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Sunday, July 21, 2013

Food-borne microbe may cause cancer

Cancer Defeated Publications

Could E. Coli Bacteria be Both a Cancer CAUSE and a Cancer CURE?


    When you hear the words E. coli, the first thing you probably think of is food poisoning. And you wouldn't be wrong—given that some strains of the bacteria have been linked to food recalls and serious illness.

    Well, it might surprise you to learn there are harmless strains of the Escherichia colibacteria that are a normal part of your intestinal flora — the "good" bacteria in your colon.

    In fact, the good strains of E. coli can help you by producing vitamin K, a valuable nutrient that's only recently started to get the attention it deserves (I take it as a supplement every day). E. coli can also keep harmful bacteria from setting up camp in your intestines.

    So if E. coli can be so friendly—why are we talking about its connection to cancer? Glad you asked. . .keep reading. . .

Continued below...


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Cancer Defeated Publications

    New research suggests that the normally harmless E. coli may change its nature if your gut is inflamed.

    It seems that patients with inflammatory bowel syndrome (IBS) develop colorectal cancer at significantly higher rates than people who don't have this digestive problem.

    And one study from scientists at the University of North Carolina at Chapel Hill links this phenomenon with the presence of a strain of E. coli.

    Christian Jobin, PhD, associate professor in the Division of Gastroenterology and Hepatology, led a team that raised mice with a gene mutation that makes them susceptible to inflammatory bowel disease.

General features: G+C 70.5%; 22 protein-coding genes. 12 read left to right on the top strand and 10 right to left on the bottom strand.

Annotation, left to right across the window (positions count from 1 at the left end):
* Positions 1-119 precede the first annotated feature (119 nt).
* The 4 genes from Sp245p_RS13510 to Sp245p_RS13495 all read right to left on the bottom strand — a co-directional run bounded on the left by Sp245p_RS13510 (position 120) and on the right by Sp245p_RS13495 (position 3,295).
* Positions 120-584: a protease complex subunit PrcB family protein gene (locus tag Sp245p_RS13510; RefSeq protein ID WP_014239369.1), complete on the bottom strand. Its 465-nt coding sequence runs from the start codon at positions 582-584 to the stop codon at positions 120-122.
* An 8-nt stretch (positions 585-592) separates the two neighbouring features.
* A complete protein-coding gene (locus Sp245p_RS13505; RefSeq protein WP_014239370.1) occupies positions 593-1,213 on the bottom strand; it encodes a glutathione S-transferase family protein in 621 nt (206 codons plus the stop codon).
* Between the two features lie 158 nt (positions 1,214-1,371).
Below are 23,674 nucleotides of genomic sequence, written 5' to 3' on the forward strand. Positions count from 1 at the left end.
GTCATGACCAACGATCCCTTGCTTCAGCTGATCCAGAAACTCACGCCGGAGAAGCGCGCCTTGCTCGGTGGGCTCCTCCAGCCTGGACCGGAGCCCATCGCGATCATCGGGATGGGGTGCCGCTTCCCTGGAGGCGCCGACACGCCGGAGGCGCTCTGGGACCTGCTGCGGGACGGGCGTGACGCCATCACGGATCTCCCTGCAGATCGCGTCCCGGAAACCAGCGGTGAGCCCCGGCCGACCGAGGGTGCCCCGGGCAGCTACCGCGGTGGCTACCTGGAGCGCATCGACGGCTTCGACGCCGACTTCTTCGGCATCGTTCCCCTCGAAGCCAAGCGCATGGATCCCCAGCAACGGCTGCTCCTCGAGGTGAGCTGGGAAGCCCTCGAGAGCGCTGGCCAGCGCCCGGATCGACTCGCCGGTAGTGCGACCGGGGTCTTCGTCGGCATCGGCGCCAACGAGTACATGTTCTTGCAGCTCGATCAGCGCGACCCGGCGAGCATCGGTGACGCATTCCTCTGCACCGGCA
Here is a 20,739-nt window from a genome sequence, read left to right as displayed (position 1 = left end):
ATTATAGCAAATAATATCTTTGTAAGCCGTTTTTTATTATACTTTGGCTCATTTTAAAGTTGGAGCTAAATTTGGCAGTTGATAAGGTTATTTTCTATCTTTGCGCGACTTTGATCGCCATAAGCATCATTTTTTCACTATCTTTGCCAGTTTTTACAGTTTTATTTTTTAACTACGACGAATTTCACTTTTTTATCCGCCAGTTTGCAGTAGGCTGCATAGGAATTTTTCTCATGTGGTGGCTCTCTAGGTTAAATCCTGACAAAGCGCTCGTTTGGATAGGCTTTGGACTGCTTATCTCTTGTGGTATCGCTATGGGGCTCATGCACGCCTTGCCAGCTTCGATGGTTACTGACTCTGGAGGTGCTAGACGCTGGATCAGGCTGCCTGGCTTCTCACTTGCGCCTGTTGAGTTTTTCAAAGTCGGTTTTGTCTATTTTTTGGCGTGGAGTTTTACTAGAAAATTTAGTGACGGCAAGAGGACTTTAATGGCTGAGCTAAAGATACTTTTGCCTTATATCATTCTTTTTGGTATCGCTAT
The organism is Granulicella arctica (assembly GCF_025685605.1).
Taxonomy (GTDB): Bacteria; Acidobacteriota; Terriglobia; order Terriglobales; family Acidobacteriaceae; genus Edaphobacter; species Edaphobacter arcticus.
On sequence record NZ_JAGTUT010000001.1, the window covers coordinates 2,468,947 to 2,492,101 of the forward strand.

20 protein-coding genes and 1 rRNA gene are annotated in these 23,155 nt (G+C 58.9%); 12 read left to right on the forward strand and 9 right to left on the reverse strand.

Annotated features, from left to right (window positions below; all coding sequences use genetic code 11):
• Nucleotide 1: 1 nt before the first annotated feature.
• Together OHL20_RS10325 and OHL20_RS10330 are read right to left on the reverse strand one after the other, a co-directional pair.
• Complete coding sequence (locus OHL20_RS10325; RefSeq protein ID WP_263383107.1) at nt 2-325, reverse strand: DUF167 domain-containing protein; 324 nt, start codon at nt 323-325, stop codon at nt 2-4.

After rearing the mice in germ-free cages, the scientists moved them to cages where bacteria-filled mice formerly lived.

    According to results published in the journal Science, five months later, all of the mutant mice had developed bowel disease.

    What's more, the researchers found that 60 to 80 percent of the animals had developed colon cancer!

    One common thread in the mutant mice was that they'd all developed a gut environment containing a much higher than normal proportion of E. coli.

    And one E. coli strain that stood out was NC101, which was linked to aggressive forms of bowel disease in mice. This E. coli bacterium also produces the DNA-damaging protein colibactin.

    In addition to these harmful bacteria, the researchers also found strains of E. coli in the gut that did not make colibactin.

    These other bacteria were associated with bowel disease—but did not contribute to tumor formation.
How does this relate to colon cancer in humans?
    Humans also can harbor the bacteria that produce colibactin. The North Carolina investigators found these bacteria at the following levels:
  • In 20 percent of 24 healthy people
  • In 40 percent of 35 people with inflammatory bowel disease
  • In two-thirds of 21 people with colorectal cancer.
    These are small samples, but if the rates hold up for the whole population, the findings indicate that people with IBS and colorectal cancer are infected with this damaging strain ofE. coli at much higher rates.